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Celebrate African American History Month

Archeology has made important contributions to knowledge about black history in America. This Black History Month, learn more about archeology and the stories it has to tell about freedom, oppression, life, and liberty using lesson plans available online. The people behind those stories set the groundwork for African Americans to become archeologists—check out the biography of John Wesley Gilbert, the first African American archeologist, and listen to Nedra Lee talk about her work today. Maybe one of these lesson plans will inspire a student of yours to become an archeologist!

New Philadelphia: A Multiracial Town on the Illinois Frontier
Learn about New Philadelphia, Illinois, the first town platted and registered by an African American before the Civil War. New Philadelphia is a National Historic Landmark.

Archeology: History Found in Places (PDF)
Find out about James Dexter, one of six free African American heads of household who lived on a block now part of Independence National Historical Park.

“Gentleman Jim”: Tough Choices in a Time of Crisis and Robinson House
Hear the story of the Robinson Family, a free black family living in Manassas at the time of the Civil War. The remains of the Robinson House are now part of Manassas National Battlefield Park in Virginia. See an online exhibit to learn more about archeology at the homesite.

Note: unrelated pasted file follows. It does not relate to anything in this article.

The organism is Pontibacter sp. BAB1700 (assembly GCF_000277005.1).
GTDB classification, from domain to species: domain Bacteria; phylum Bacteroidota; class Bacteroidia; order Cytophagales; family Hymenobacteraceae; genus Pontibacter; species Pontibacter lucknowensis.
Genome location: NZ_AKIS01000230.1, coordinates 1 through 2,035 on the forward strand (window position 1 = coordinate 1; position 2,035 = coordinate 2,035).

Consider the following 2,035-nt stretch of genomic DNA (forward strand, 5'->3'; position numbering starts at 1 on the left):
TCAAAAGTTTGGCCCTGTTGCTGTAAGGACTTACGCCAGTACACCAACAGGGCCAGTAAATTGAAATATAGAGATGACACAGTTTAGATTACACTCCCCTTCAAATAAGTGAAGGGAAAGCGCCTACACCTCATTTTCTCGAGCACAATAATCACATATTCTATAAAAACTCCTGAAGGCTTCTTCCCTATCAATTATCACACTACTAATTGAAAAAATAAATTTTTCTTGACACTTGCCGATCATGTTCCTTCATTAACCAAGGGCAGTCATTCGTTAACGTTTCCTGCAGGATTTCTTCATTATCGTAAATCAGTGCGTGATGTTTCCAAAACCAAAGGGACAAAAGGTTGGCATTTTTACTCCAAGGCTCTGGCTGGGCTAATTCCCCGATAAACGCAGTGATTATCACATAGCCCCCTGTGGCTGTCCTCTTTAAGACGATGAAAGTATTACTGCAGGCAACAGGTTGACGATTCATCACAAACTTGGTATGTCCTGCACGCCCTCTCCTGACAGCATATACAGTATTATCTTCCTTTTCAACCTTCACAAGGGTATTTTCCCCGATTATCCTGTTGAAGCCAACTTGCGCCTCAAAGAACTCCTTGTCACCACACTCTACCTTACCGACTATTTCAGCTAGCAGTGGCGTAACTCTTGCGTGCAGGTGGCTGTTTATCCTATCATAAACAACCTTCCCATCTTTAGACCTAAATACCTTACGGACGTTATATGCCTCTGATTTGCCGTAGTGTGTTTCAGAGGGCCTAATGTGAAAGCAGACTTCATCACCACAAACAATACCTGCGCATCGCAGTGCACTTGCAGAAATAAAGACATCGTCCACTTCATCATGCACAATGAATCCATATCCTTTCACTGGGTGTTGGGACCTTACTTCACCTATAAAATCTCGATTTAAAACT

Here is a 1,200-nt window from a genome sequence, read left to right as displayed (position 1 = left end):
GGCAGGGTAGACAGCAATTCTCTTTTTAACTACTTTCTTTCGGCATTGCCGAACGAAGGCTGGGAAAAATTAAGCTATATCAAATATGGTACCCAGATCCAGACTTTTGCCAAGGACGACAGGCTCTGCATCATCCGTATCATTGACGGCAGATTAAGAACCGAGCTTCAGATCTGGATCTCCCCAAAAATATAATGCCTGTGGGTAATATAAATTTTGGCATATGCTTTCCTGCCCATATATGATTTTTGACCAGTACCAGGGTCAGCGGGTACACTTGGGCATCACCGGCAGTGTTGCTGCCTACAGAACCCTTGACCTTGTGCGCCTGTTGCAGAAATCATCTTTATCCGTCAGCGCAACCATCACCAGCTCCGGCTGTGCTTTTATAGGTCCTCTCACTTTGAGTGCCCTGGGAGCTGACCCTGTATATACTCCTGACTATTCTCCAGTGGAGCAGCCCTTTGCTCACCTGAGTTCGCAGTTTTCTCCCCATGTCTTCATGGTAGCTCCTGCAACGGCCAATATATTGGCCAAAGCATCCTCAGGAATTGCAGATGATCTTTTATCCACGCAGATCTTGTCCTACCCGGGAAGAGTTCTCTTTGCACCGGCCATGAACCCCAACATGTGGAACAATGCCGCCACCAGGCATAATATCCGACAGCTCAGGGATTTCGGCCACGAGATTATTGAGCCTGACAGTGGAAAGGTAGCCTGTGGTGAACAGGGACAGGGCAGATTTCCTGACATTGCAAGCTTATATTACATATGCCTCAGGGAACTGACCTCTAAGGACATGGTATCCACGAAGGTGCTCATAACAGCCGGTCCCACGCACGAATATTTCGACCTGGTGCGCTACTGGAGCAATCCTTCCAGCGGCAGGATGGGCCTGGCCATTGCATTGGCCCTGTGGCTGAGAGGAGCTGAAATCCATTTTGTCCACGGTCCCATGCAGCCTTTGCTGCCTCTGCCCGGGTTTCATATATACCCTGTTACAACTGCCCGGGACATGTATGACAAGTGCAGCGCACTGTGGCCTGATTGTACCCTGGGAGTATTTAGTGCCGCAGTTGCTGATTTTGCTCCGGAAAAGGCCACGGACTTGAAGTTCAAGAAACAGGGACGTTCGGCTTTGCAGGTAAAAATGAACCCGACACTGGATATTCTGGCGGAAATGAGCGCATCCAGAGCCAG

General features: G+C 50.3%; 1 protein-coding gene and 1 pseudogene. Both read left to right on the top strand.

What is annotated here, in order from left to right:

Lick Creek African-American Settlement (PDF)
Explore the Lick Creek African American Settlement, located within the Hoosier National Forest (part of the U.S. Forest Service) in Indiana. It was settled by free blacks in the early nineteenth century, but many people left right before the Civil War. Read more about the settlers and their lives at Lick Creek, and the archeology done there.

If you’re interested in taking students on a field trip to learn about African American archeology, two places to go are the African Burial Ground and Cane River Creole. Many more places of African American heritage are commemorated by listing in the National Register of Historic Places.

  • Archeologists at work on excavation.
  • Ceramic artifacts.
  • Memorial crypt at the African Burial Ground National Monument. (NPS photo)

TSM/MJB